How Sensors help Seniors Live Independently

With the benefits of medical science and increased awareness, people are now living longer than their ancestors did. Along with longer living, they also desire to live as independently as possible in their senior years. However, certain risks are part of independent lifestyles. These include inadequate care resulting in deteriorating health and debilitating falls. Researchers are addressing these issues by developing smart homes. They are using sensors and other devices and technologies for enhancing the safety of residents while monitoring their health conditions.

In-home sensors permit unobtrusive monitoring of individuals. That offers enormous potential for providing timely interventions and for improving the health trajectory, because health problems can be detected early, before they become more serious. Therefore, individuals are assured of continued high functional ability, independence with better health outcomes.

University of Missouri has an ongoing project in HAS or Health Alert Systems using sensor technology. They are testing HAS in senior housing in Cedar Falls, Iowa and in Columbia, Mo. They presently use motion sensors to monitor activity, acoustic and vision sensors for fall detection, Kinetic depth images for gait analysis and webcams for silhouette images. They have a new hydraulic bed sensor to capture quantitative restlessness, respiration and pulse. HAS also uses pattern recognition algorithms for detecting pattern changes in the data collected by sensors. Based on this, HAS can generate health alerts and forward them to clinicians, who diagnose them further to determine appropriate intervention.

Researchers at the university are evaluating the usability and effectiveness of HAS for managing chronic heath conditions. They are presently testing the HAS at remote sites, away from healthcare providers. Researchers expect this approach will provide important information on ways to scale up the system into other settings. According to the researchers, the next big step will be to move the system into independent housing where most seniors prefer to be. This will also offer significant potential healthcare cost savings, enabling seniors to live independently.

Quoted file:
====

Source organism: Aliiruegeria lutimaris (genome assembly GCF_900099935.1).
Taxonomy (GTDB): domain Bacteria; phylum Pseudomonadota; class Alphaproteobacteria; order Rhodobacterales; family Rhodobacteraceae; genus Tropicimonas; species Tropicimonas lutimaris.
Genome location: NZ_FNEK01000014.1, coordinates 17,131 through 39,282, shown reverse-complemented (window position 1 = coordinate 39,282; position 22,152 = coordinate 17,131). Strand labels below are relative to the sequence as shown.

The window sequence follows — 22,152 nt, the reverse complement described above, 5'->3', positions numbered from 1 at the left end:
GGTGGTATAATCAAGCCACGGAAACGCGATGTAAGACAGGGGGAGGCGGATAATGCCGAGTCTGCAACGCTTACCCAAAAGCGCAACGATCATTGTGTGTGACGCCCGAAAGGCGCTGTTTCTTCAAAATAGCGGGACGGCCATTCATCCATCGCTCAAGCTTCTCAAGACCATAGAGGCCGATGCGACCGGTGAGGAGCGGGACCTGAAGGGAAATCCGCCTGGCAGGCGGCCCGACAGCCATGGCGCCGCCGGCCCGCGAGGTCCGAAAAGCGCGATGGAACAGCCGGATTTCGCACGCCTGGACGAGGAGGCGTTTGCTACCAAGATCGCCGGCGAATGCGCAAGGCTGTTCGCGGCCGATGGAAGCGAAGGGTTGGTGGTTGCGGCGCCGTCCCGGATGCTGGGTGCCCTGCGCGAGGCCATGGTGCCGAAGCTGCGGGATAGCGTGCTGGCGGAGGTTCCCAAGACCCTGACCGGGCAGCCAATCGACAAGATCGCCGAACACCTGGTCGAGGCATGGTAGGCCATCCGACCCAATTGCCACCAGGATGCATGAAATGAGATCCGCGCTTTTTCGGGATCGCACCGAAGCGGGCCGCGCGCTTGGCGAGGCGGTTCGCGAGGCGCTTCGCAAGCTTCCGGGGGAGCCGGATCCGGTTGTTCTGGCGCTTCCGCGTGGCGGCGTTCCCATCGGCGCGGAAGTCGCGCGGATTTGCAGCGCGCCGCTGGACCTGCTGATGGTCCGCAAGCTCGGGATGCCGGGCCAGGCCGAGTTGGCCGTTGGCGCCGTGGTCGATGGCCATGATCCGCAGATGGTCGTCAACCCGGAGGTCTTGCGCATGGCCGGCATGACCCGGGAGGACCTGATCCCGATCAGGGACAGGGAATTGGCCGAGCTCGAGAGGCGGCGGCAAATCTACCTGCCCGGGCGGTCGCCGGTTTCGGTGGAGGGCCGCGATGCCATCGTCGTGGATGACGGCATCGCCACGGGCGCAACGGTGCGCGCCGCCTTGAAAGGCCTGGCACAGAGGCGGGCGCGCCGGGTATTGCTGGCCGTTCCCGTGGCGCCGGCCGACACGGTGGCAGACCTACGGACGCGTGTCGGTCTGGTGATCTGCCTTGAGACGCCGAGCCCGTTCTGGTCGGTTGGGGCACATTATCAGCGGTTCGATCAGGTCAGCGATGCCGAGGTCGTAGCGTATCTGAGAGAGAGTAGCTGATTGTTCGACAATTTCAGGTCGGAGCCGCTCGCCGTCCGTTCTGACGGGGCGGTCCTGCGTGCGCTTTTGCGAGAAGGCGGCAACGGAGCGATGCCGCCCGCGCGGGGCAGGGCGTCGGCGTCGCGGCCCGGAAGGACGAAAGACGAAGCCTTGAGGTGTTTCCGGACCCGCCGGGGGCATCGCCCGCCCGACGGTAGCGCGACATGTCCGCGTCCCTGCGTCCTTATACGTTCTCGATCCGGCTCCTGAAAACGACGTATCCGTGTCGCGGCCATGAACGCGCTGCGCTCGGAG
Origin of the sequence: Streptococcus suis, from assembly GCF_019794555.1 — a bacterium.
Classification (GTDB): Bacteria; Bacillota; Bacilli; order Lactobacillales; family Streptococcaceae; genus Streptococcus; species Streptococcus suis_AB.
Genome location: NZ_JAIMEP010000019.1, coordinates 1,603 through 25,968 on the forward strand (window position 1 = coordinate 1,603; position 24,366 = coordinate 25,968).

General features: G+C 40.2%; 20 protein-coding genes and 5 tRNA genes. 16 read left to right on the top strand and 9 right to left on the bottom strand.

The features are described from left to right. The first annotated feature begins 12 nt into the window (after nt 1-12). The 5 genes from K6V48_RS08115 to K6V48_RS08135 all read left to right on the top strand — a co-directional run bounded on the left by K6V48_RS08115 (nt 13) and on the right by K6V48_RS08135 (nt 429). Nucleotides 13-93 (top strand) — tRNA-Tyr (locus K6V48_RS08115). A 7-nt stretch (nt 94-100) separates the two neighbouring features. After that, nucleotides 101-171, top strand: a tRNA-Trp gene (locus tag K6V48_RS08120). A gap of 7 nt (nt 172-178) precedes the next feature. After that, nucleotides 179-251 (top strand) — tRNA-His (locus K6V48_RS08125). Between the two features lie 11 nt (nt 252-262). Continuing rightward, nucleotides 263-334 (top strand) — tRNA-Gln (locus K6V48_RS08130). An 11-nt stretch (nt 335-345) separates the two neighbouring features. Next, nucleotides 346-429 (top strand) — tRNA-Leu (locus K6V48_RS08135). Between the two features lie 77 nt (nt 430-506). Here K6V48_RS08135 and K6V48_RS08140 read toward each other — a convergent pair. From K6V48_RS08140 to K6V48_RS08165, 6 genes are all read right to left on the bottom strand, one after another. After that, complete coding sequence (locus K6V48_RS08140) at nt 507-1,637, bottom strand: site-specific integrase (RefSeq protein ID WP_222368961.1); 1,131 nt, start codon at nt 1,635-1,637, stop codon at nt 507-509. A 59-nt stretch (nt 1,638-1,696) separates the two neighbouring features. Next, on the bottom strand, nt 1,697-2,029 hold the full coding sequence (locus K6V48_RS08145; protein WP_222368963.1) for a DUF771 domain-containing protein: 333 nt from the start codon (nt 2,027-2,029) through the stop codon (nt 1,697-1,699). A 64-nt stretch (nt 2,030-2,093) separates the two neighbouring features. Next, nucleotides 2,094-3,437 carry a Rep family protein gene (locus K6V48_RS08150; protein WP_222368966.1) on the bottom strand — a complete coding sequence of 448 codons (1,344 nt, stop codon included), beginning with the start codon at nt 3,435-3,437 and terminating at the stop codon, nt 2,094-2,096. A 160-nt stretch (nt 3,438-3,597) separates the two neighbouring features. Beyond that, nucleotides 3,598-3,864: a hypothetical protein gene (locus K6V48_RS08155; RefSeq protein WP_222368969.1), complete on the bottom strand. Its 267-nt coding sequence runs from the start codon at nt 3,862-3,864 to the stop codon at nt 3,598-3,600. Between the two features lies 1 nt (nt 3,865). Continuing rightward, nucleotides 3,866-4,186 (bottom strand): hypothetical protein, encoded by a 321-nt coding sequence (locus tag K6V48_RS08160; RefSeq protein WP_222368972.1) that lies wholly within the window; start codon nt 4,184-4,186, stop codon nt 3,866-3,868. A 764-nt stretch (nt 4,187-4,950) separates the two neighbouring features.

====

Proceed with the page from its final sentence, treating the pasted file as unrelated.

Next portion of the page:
This research will improve the health care and the quality of life for older adults. Researchers are focusing on newer approaches for assisting health care providers in identifying potential health problems early. This will offer a model in eldercare technology, which will keep seniors independent while at the same time, reducing healthcare expenses. The project also has a plan – It will train the next generation of researchers in handling real, cyber-physical systems. It will mentor students through an interdisciplinary team, while the research outcomes are integrated into the classroom teachings.

Similar efforts are also under research in other places. For example, researchers at the Intel Labs, Carnegie Mellon University in Pittsburgh, are working on ways of taking out the drudgery involved in housework. They are presently designing HERB or Home Exploring Robotic Butler, a smart and resourceful robot. According to the researchers, HERB will be able to walk into a room, assess its layout and move about by itself.

Researchers at Intel Labs believe disabled and senior citizens will adopt robot butlers early on, as they most need help around the house.